Treatments for Fever in Children

When should a fever be treated?

If your child is very uncomfortable, treatment may be necessary. Treating your child's fever will not help her body get rid of the infection any quicker, but it will relieve discomfort associated with it.

Rarely, children between the ages of 6 months and 5 years can develop seizures from high fever (called febrile seizures). If your child does have a febrile seizure, there is a chance that the seizure may occur again, but, usually, children outgrow the febrile seizures. A febrile seizure does not mean your child has epilepsy.

What can I do to decrease my child's fever?

Give her an anti-fever medication, such as acetaminophen or ibuprofen. DO NOT give your child aspirin, as it has been linked to a serious, potentially fatal disease, called Reye syndrome.

Other ways to reduce a fever:

  • Dress your child lightly. Excess clothing will trap body heat and cause her temperature to rise.
  • Encourage your child to drink plenty of fluids.
  • Give your child a lukewarm bath.
  • Place cold washcloths over areas of the body where the blood vessels are close to the surface of the skin such as the forehead, wrists and groin.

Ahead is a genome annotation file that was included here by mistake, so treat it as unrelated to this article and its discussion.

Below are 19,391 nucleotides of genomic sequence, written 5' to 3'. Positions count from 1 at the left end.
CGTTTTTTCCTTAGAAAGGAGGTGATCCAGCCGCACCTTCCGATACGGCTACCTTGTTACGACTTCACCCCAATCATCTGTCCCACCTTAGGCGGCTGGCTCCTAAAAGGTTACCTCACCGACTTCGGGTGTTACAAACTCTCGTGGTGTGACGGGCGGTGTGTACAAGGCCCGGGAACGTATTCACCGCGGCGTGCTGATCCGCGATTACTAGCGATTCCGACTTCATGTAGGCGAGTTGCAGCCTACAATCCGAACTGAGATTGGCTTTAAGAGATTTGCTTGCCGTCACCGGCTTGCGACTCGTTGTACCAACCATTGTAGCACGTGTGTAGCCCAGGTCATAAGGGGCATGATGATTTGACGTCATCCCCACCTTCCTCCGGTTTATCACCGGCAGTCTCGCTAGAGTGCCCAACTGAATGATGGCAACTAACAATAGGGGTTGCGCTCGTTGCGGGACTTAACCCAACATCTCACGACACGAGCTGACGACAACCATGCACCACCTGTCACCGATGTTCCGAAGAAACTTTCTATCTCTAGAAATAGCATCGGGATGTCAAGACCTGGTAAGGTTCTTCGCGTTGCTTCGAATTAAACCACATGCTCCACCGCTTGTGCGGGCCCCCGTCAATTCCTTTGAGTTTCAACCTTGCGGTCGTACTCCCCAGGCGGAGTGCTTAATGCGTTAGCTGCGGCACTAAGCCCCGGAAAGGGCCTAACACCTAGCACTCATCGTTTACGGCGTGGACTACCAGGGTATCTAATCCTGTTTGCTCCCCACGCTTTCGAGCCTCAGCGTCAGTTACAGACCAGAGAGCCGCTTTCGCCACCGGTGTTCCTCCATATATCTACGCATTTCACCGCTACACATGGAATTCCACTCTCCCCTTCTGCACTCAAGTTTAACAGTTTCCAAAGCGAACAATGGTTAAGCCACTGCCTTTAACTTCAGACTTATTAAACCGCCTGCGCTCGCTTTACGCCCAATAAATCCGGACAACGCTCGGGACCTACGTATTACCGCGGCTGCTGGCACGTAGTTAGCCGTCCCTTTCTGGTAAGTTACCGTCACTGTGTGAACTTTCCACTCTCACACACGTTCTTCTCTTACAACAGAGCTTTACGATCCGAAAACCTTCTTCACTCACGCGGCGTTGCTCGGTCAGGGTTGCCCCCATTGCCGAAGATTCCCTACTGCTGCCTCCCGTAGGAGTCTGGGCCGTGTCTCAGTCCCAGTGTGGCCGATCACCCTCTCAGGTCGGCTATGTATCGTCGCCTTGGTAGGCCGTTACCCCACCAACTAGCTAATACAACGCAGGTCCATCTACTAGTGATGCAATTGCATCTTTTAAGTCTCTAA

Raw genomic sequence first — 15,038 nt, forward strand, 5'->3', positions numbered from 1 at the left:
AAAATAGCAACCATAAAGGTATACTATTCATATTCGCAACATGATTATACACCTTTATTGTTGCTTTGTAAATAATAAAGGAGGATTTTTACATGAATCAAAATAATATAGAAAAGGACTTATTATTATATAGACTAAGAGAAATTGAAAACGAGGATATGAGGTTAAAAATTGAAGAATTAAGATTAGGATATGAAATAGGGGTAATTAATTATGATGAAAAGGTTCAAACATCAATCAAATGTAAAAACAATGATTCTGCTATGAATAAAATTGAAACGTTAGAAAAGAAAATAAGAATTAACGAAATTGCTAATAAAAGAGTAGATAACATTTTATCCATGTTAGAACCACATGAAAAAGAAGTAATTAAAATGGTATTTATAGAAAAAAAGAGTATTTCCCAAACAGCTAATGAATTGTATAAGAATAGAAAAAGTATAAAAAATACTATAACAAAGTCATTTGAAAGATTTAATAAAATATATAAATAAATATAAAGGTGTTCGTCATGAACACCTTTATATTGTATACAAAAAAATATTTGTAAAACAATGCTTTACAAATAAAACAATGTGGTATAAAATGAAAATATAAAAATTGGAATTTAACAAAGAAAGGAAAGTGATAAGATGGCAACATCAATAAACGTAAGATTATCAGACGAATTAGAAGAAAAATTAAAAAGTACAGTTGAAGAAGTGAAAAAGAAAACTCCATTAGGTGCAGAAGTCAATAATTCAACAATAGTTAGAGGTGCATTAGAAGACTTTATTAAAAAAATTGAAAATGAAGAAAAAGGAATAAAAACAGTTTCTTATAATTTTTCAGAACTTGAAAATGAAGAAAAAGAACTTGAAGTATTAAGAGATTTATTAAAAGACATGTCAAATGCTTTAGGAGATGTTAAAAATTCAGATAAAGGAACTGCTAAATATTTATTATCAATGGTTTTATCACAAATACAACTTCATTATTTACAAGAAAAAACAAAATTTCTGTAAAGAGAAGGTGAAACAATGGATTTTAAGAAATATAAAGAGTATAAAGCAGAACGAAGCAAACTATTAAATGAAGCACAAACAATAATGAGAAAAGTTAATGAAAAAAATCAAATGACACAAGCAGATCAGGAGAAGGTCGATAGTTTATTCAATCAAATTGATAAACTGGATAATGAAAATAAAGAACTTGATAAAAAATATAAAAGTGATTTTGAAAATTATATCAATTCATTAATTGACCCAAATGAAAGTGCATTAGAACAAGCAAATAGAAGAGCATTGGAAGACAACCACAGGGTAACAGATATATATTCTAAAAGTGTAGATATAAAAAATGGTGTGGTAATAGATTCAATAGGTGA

When should I call my child's physician?

If your child's temperature reaches 105 degrees Fahrenheit, this is considered a medical emergency and your child needs immediate medical attention, according to the American Academy of Pediatrics.

Call your child's physician immediately if your child is younger than 3 months old and any of the following conditions are present:

  • Your child's rectal temperature is greater than 100.4 degrees Fahrenheit.
  • Your child is crying inconsolably.
  • Your child is difficult to awaken.
  • Your child's neck is stiff
  • Purple spots are present on the skin.
  • Breathing is difficult AND does not improve after you clear the nose.
  • Your child is unable to swallow anything and is drooling saliva.
  • Your child looks or acts very sick (if possible, check your child's appearance one hour after your child has taken an appropriate dose of acetaminophen.

Call your child's physician within 24 hours if your child, 3 months or older, has any of the following conditions present:

  • The fever is 102 degrees Fahrenheit or higher (especially if your child is younger than 2 years old)
  • Burning or pain occurs with urination
  • Your child has had a fever for more than 24 hours without an obvious cause or location of infection.

Call your child's physician during office hours if any of the following conditions are present:

  • Your child has had a fever more than 72 hours.
  • The fever went away for more than 24 hours and then returned.
  • Your child has a history of febrile seizures.
  • You have other concerns or questions.